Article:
Every now and then, I need a break from dressmaking but not necessarily from sewing so little projects like this are a welcome distraction. I’m usually a last minute Christmas person but 2020 has thrown so many negative forces at us this year that Christmas has never been such a welcome festivity! Having only picked up sewing this year (my sewing machine was a gift last Christmas), I’m starting to see little projects everywhere I’ve already made the Christmas bunting (yes, I make bunting for every occasion) and have the fabric for my Christmas napkins which is another dark night project in waiting. I actually bought this panel weeks ago and it was being keep for a few weeks closer to Christmas but I couldn’t resist. Since I am working from home most days, if the weather is rotten I skip my lunch time walk and spend half an hour sewing instead. It’s probably the best thing about working from home – added that I don’t have to commute to the office and home again, I’m gaining over an hour of me time every day.
This is Makower’s 2020 Advent Calendar panel and is has everything that is quintessentially Christmas thrown in there – the mistletoe, the fire, the presents, the pets! I think it is particularly fitting for 2020 when ‘staying at home’ became the event of the year.
It’s a beautiful, simple project and a perfect introduction for anyone who is setting out on their journey of learning how to use their machine. If you are a beginner, you’ll also get a very realistic view of how prominent ironing is in the sewing world. I don’t particularly enjoy ironing and the laundry pile keeps growing while I iron fabric and seams quite contently. It doesn’t seem like a chore while you’re creating.
The instructions are printed on the panel so there’s nothing complicated about it. The only thing the instruction doesn’t cover is hanging the panel so you’ll want to bear that in mind before you sew your panel to the wadding and backing (supplies that you will need to finish this project).
- Cut out the panel as well as the pockets – when cutting, you will see that there are individual pockets and dual pockets. Cut only the solid lines – the dotted lines between the dual pockets are for stitching on to the panel.
2. Press the top seam allowances on all the pockets and top stitch. You can just run them through the machine without cutting the thread. They can be separated at the end.
3. For the individual pockets, press the sides and bottoms in place and top stitch on to your panel.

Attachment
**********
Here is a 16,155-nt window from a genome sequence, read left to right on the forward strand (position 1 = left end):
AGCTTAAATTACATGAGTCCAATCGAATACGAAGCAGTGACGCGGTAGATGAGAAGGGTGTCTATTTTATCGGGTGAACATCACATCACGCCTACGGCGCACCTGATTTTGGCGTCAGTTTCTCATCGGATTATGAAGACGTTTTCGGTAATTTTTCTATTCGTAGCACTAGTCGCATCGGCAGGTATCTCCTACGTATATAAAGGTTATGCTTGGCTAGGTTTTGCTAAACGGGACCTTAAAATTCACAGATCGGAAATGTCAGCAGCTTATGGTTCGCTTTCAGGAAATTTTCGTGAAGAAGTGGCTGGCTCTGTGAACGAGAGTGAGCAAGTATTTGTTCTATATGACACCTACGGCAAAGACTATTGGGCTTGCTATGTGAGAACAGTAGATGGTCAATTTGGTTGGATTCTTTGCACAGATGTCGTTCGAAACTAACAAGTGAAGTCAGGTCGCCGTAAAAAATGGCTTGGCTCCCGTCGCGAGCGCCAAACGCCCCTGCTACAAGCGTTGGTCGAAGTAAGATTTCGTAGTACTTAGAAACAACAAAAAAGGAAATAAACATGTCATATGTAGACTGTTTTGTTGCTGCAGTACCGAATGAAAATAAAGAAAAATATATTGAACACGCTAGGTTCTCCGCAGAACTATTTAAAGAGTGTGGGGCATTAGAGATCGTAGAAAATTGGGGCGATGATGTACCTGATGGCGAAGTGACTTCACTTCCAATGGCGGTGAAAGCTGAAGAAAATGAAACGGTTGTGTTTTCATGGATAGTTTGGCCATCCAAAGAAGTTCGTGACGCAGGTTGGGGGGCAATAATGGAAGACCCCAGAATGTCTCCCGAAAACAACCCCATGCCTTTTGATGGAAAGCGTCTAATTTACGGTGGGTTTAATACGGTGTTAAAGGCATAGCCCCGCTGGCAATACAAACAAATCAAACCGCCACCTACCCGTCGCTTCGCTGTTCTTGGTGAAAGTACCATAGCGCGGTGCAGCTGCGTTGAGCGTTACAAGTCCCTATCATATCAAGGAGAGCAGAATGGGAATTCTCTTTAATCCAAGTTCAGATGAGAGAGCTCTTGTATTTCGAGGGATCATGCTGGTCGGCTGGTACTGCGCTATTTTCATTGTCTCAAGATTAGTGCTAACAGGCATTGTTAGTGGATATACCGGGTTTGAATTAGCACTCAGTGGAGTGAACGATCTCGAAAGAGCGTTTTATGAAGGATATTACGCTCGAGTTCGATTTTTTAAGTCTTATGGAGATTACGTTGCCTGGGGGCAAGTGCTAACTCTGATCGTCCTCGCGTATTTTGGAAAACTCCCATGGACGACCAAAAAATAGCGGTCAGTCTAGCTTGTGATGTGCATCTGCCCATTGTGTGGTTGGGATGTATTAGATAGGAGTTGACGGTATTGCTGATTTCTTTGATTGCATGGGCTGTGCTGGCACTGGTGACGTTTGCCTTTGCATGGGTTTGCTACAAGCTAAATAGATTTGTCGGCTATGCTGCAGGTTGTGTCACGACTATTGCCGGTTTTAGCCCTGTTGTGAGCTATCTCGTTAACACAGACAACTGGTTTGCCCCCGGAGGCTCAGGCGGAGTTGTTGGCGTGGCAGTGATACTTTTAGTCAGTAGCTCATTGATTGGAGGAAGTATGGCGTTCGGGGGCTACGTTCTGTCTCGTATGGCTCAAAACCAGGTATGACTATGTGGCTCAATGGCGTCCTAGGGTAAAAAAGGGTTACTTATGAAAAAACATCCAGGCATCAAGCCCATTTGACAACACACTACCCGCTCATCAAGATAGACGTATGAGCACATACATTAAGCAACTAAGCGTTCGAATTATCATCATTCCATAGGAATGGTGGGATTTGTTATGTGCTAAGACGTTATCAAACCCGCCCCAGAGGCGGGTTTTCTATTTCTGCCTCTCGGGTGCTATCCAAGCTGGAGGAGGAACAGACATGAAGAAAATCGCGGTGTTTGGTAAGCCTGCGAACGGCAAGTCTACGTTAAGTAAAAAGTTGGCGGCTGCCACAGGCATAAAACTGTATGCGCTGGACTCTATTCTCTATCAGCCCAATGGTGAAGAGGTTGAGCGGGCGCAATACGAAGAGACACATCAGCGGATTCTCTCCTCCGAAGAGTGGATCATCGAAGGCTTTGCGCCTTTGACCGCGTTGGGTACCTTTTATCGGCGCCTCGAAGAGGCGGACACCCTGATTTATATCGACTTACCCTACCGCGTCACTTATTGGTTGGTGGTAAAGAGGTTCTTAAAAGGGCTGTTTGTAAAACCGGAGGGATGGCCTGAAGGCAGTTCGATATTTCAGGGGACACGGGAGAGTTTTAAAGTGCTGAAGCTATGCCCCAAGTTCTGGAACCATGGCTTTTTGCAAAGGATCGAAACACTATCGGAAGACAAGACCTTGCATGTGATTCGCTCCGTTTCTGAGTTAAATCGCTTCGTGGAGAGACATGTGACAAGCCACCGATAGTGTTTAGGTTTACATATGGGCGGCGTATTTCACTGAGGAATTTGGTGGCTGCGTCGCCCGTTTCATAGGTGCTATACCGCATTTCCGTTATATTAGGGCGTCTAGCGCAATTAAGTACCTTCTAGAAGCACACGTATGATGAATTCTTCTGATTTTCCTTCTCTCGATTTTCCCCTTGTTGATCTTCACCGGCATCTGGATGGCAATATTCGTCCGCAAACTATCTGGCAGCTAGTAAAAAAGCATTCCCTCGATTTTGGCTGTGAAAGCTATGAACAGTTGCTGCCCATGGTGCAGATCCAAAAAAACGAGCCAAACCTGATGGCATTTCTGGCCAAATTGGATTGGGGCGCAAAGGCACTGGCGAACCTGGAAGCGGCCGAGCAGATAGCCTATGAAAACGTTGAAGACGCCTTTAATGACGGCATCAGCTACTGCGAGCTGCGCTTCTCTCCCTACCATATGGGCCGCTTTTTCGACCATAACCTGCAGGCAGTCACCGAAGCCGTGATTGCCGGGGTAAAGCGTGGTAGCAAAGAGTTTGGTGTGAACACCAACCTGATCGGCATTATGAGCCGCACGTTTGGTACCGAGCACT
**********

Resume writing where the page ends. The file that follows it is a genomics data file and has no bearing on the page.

4. For the double pockets, you’ll want to fold each pocket in to form a pleat at the centre; press. Follow by pressing in the sides and bottoms; pin in place and topstitch on to the panel.
5. Then you will want to stitch the broken line between the pockets – you won’t get right into the bottom but start as close as you can and stitch to the top of the pockets.
6. Cut wadding and backing fabric to the size of your panel – to get the size just right, lay the backing fabric right side down and the panel right side up with wadding between and cut around the panel border so that all three layers line up exactly. I’m using a Makower print for the backing fabric, too. I love the metallic gold accents.
7. If you are planning on hanging your calendar, this is the point at which you will want to make tabs – cut a piece of fabric 2″x6″. Fold long sides into the centre; press. Then fold in half and press again and stitch down along the long side. Cut in 2 so that you have a tab for either side; it will hang more neatly. Fold over, place 1.5″-2″ in and pin to the front panel, open sides facing out and lined up to the panel edge. They will be right side up when you turn the panel out.
8. Lay your backing fabric right side facing the right side of the panel which will be facing up (wadding will be on the bottom) and sew around the whole panel (use the edge of the presser foot as a stitching guide), leaving a 6″ gap at the bottom that will allow you to turn your calendar out the right way.
9. Turn the panel out, using a knitting needle or poking tool to get your corners nice and sharp.
10 Slip stitch your opening closed.
And that’s it. (Well, actually, it needs a bit of a press but that’ll wait until another day. Then it will be ready to fill with some luxury chocolates, or little personal messages and trinkets for 1 December.
I am not a quilter but if that’s your thing you could go ahead and quilt as desired around the advent calendar – there are some that lend themselves to a bit of hand embroidery, too, which I am doing on another panel at the moment. I love it as is, in this case. The wee bit of gold detailing does it for me.